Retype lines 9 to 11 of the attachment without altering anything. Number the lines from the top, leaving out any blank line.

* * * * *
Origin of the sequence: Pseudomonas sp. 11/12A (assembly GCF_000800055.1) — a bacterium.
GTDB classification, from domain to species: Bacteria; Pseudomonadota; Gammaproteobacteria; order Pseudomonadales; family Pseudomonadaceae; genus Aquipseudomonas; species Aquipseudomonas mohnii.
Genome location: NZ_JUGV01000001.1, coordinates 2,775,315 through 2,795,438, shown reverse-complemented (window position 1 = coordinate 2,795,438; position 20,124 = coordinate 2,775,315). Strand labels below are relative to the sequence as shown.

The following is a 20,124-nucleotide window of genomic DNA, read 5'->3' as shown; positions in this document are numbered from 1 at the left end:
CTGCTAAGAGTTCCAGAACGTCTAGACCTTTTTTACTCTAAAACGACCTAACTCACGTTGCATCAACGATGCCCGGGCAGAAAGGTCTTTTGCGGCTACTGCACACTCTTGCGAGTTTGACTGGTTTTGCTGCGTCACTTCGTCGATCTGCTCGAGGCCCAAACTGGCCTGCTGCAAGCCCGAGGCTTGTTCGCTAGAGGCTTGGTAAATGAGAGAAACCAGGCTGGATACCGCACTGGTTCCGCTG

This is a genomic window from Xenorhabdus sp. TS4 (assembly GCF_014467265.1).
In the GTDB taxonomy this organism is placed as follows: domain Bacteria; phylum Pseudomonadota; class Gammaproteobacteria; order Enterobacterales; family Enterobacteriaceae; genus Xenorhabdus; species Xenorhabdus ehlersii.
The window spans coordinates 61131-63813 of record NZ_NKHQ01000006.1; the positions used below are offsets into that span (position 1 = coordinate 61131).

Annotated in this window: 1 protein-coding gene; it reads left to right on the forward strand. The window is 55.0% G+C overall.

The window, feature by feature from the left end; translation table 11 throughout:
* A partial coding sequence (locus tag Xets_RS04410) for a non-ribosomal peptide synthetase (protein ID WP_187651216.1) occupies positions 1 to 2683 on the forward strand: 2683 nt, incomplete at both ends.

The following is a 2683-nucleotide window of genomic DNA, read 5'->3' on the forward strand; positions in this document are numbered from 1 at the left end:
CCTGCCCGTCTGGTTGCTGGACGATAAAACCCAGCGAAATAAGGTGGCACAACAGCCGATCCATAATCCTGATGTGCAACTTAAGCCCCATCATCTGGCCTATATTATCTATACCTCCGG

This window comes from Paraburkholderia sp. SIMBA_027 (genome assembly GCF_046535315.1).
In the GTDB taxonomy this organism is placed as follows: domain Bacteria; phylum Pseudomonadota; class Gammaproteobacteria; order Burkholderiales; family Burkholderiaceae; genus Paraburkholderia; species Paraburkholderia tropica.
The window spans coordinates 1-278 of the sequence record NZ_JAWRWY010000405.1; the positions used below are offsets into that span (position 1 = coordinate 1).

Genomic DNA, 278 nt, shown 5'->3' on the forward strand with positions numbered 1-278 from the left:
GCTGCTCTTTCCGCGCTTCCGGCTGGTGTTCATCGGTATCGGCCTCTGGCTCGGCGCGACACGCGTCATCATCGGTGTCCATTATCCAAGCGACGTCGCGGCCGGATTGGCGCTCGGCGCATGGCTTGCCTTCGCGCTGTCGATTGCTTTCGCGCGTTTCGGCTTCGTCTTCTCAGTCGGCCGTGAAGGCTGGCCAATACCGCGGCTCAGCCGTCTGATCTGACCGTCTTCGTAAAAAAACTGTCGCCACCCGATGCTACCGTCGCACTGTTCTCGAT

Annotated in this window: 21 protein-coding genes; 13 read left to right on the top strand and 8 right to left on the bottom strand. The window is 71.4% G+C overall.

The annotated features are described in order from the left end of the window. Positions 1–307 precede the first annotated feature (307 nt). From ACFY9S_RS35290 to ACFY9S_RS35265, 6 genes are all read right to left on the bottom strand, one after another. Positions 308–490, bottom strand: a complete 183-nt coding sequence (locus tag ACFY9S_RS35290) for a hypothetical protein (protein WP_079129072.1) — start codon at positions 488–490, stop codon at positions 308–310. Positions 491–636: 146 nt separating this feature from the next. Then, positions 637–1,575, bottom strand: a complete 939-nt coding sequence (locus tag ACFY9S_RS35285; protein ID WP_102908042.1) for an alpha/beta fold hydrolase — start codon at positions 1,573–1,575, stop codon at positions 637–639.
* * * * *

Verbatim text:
Annotated in this window: 1 protein-coding gene; it reads left to right on the forward strand. The window is 55.0% G+C overall.

The window, feature by feature from the left end; translation table 11 throughout:
* A partial coding sequence (locus tag Xets_RS04410) for a non-ribosomal peptide synthetase (protein ID WP_187651216.1) occupies positions 1 to 2683 on the forward strand: 2683 nt, incomplete at both ends.